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IT Industry Steps Up Conflict Materials Crackdown

A coalition of leading IT firms is accelerating efforts to ensure they do not source so-called "conflict minerals" ahead of the introduction of new U.S. legislation designed to tackle the trade in minerals from the Democratic Republic of Congo, which is widely blamed for fuelling conflict in the war-torn state.

The group, which includes Apple, Dell, HP, and Microsoft, as well as a number of investment and engineering firms such as Trillium Asset Management and General Electric, is working on a new supply chain mechanism whereby minerals sourced from mines that adhere to ethical and sustainability standards will be suitably labelled, and purchasers will only use smelters that have been certified as being 'conflict-free'.

Speaking to BusinessGreen, Tim Mohin, co-chair of the multi-stakeholder group and director for corporate responsibility at chip giant AMD, said the new system aims to provide a standardised approach for tracking minerals such as tantalum, tin, gold and tungsten, many of which are used in electronic equipment. Manufacturers will then be able to demonstrate that they are only sourcing minerals from conflict-free smelters.

The move comes as new legislation passed in the U.S. last year as part of the Dodd-Frank Wall Street Reform Act is poised to come into effect in the coming financial year.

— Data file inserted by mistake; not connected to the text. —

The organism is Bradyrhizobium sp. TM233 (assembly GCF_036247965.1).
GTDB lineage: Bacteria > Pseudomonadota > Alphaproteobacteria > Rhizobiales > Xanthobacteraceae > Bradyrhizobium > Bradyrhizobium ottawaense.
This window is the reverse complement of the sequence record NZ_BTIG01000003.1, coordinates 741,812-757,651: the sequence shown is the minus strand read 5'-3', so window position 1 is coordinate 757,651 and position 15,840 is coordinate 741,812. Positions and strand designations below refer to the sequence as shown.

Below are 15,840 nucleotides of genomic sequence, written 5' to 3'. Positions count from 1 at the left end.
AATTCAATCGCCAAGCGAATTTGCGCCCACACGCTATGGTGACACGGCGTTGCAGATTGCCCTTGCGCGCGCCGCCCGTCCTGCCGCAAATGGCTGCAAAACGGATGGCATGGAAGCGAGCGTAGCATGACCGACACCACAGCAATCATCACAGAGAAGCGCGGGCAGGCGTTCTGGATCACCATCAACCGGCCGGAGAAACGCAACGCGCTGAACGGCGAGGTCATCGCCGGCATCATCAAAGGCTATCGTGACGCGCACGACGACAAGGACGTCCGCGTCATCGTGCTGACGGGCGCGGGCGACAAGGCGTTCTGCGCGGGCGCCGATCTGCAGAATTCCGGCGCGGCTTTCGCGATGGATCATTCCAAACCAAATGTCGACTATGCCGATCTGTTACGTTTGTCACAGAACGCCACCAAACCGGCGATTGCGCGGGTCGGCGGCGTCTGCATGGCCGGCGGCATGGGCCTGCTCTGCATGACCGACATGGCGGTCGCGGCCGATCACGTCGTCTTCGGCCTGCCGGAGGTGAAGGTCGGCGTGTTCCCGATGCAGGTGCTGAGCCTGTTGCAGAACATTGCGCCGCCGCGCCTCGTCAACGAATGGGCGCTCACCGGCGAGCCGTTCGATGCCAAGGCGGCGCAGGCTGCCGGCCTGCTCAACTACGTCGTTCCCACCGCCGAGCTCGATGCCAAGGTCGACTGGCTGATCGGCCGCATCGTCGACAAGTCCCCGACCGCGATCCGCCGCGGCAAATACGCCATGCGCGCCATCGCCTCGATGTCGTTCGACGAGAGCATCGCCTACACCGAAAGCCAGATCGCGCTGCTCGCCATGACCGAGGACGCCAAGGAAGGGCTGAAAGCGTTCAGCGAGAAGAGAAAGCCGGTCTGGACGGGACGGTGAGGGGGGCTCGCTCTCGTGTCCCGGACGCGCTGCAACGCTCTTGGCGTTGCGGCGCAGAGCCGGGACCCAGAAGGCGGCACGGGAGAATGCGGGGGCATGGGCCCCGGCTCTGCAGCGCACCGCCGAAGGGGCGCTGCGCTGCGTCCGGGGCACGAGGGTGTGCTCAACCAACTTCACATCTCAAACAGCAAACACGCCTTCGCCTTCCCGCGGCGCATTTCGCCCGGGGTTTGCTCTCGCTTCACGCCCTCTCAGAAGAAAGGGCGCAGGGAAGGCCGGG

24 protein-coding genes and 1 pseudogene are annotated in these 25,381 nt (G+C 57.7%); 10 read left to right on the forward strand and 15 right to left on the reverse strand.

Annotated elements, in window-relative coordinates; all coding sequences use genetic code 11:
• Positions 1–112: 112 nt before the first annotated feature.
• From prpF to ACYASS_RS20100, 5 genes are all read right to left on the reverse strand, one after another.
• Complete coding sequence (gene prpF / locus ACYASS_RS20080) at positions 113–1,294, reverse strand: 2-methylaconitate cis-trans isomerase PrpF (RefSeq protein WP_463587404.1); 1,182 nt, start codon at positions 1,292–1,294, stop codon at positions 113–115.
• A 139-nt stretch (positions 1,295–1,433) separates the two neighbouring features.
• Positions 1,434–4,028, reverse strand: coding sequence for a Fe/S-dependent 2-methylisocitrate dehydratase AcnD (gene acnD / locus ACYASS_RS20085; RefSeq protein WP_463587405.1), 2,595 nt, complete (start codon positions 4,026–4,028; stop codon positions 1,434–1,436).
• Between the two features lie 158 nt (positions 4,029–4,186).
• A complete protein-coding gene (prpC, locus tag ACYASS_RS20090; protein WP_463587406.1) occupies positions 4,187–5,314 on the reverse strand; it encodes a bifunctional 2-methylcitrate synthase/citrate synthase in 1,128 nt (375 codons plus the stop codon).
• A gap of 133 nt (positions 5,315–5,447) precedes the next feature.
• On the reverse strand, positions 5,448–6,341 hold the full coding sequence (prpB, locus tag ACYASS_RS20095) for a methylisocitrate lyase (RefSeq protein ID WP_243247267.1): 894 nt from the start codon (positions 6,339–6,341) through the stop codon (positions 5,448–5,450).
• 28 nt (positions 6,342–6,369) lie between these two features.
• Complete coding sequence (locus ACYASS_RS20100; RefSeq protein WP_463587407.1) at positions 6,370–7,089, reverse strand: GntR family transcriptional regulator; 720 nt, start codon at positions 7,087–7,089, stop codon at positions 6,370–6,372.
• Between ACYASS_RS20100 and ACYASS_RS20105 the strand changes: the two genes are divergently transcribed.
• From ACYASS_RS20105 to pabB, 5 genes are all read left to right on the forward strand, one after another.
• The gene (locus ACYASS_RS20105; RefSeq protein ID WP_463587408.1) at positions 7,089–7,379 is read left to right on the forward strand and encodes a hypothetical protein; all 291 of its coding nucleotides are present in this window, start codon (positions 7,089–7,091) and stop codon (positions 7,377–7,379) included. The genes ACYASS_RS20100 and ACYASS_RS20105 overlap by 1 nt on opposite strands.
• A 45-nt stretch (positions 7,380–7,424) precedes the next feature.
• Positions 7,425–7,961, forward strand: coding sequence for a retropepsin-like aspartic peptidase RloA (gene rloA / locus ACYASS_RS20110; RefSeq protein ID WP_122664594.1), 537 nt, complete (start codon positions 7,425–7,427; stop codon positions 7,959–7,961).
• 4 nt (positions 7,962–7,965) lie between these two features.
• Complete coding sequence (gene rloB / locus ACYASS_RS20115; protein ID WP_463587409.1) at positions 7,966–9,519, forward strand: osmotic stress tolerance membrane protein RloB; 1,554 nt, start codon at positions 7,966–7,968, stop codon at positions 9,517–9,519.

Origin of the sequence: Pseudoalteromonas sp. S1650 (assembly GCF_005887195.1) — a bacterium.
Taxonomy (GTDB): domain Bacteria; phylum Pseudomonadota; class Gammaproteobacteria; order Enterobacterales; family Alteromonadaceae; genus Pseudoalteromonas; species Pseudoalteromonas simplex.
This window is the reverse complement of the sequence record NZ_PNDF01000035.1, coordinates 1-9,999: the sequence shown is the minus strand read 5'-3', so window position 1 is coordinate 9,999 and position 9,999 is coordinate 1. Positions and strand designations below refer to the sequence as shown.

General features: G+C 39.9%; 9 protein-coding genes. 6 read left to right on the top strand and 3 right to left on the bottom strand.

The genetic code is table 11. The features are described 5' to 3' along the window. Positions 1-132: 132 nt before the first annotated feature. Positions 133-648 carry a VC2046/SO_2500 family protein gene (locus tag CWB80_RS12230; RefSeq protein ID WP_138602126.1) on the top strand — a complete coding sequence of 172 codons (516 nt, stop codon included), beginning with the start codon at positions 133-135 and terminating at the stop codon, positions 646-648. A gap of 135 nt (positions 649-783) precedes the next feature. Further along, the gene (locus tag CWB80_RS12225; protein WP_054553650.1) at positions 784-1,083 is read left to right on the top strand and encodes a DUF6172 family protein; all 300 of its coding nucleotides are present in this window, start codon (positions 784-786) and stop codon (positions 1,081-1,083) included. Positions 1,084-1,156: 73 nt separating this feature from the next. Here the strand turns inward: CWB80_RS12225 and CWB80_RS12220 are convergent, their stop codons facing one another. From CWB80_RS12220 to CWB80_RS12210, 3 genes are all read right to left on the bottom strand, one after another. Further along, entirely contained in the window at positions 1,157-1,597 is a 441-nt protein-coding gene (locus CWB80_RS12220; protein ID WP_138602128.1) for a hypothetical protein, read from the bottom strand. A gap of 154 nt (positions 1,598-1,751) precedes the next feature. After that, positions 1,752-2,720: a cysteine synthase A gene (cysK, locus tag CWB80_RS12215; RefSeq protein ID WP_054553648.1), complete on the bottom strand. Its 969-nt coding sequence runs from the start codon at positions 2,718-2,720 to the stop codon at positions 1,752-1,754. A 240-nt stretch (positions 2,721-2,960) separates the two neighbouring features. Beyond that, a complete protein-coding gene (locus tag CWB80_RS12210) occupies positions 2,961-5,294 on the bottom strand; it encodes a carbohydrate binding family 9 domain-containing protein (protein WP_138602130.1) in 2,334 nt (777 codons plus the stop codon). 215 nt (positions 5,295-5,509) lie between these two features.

The new rules require firms to disclose their due diligence efforts when sourcing minerals from conflict zones. Securities and Exchange Commission (SEC) filings will have to include this information.

Mohin said the rules would not block firms from sourcing conflict minerals, but he predicted that the majority of firms would look to improve their supply chain management and due diligence measures to avoid complaints from human rights groups and investors. "The pressure of the sunshine will be there," he said, adding that IT firms were now leading the way in attempting to tackle the problem.

In related news, the Enough group, which campaigns against human rights abuses, last week delivered a petition with over 26,000 signatures to the SEC urging it to ensure that the final version of the conflict minerals regulations are robust and adequately enforced.

This article originally appeared on BusinessGreen, and is reprinted with permission.

Photo CC-licensed by the U.S. Army.

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